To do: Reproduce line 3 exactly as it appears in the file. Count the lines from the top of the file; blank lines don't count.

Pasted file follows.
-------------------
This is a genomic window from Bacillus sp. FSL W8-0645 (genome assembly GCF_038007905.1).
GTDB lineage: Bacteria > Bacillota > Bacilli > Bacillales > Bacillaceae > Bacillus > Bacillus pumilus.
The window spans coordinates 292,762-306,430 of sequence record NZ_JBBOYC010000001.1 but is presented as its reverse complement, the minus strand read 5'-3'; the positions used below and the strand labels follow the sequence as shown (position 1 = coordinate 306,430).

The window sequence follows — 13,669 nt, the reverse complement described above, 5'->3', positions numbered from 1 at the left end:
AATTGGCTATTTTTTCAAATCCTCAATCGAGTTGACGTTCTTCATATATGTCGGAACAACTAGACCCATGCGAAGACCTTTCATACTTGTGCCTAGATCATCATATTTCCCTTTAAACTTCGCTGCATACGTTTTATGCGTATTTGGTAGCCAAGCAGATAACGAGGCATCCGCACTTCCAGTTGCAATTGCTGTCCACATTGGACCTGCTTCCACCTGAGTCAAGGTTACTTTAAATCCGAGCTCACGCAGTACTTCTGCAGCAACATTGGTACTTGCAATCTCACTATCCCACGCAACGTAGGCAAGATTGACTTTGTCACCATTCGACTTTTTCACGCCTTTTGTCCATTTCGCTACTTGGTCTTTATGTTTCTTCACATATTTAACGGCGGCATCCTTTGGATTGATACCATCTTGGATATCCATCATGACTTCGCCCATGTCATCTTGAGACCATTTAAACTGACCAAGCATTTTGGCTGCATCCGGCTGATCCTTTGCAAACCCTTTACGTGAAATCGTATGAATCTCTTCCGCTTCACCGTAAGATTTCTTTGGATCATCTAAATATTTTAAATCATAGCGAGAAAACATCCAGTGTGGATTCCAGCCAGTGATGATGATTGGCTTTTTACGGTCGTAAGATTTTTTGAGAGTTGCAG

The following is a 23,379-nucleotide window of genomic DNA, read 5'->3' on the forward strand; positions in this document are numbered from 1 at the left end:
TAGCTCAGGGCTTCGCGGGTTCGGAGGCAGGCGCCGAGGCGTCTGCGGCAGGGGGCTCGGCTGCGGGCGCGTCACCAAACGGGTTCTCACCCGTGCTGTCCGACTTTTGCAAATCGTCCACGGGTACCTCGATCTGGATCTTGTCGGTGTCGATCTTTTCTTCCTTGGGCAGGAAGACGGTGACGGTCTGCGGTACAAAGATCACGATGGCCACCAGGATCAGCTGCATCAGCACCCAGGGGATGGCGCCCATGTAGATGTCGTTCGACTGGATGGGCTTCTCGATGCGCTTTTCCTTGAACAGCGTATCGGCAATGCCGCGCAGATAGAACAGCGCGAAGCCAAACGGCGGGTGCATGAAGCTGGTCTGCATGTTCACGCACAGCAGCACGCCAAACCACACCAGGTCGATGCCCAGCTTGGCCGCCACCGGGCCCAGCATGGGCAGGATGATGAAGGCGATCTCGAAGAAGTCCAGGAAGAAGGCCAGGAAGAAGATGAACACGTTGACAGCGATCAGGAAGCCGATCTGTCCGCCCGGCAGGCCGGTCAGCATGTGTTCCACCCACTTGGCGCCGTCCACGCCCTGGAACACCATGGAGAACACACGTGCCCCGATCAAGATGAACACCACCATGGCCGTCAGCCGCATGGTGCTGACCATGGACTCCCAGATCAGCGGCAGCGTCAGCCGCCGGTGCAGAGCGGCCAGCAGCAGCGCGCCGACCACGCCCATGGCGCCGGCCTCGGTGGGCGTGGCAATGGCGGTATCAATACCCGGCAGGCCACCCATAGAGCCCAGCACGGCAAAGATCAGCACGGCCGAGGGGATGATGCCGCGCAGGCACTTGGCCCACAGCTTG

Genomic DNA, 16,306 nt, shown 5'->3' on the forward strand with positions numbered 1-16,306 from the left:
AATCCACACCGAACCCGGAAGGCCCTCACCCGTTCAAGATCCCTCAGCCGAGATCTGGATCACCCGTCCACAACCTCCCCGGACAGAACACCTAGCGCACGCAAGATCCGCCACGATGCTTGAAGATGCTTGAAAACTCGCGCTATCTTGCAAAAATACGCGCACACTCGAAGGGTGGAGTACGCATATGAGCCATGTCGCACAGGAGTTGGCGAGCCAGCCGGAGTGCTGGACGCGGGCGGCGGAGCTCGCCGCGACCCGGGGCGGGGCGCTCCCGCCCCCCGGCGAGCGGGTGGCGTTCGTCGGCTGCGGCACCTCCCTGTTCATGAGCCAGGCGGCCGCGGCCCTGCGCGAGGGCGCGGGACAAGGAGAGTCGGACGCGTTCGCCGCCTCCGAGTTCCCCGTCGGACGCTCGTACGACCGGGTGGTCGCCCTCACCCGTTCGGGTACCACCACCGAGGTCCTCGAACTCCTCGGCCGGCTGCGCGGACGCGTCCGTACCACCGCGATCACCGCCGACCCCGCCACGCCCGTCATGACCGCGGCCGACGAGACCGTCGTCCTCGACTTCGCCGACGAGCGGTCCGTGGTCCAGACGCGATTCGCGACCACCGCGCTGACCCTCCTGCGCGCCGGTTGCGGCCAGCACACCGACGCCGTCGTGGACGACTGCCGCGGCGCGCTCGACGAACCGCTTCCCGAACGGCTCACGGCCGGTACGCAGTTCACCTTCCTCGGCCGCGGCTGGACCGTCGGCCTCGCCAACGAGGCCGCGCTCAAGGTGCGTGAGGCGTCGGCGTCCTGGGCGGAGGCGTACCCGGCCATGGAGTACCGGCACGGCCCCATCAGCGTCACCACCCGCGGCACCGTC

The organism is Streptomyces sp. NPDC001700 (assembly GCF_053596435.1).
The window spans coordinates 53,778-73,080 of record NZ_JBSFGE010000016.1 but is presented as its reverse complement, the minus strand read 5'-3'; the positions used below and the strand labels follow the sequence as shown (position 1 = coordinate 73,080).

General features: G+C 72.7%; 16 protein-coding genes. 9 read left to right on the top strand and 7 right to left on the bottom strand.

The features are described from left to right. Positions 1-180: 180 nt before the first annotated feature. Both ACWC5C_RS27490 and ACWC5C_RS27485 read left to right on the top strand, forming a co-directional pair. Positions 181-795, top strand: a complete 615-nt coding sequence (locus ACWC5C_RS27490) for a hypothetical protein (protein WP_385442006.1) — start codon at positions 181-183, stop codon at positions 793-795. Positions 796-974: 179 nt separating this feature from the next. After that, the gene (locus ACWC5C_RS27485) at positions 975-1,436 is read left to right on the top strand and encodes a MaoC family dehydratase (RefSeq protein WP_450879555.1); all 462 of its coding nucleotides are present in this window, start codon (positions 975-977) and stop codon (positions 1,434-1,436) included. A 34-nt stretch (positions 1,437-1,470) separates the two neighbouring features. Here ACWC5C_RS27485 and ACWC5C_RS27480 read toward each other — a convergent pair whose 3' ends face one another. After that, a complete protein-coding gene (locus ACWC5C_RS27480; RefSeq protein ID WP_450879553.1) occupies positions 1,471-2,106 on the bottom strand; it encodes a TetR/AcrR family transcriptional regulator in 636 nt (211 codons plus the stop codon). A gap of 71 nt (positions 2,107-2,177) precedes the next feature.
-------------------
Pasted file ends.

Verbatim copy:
The window spans coordinates 292,762-306,430 of sequence record NZ_JBBOYC010000001.1 but is presented as its reverse complement, the minus strand read 5'-3'; the positions used below and the strand labels follow the sequence as shown (position 1 = coordinate 306,430).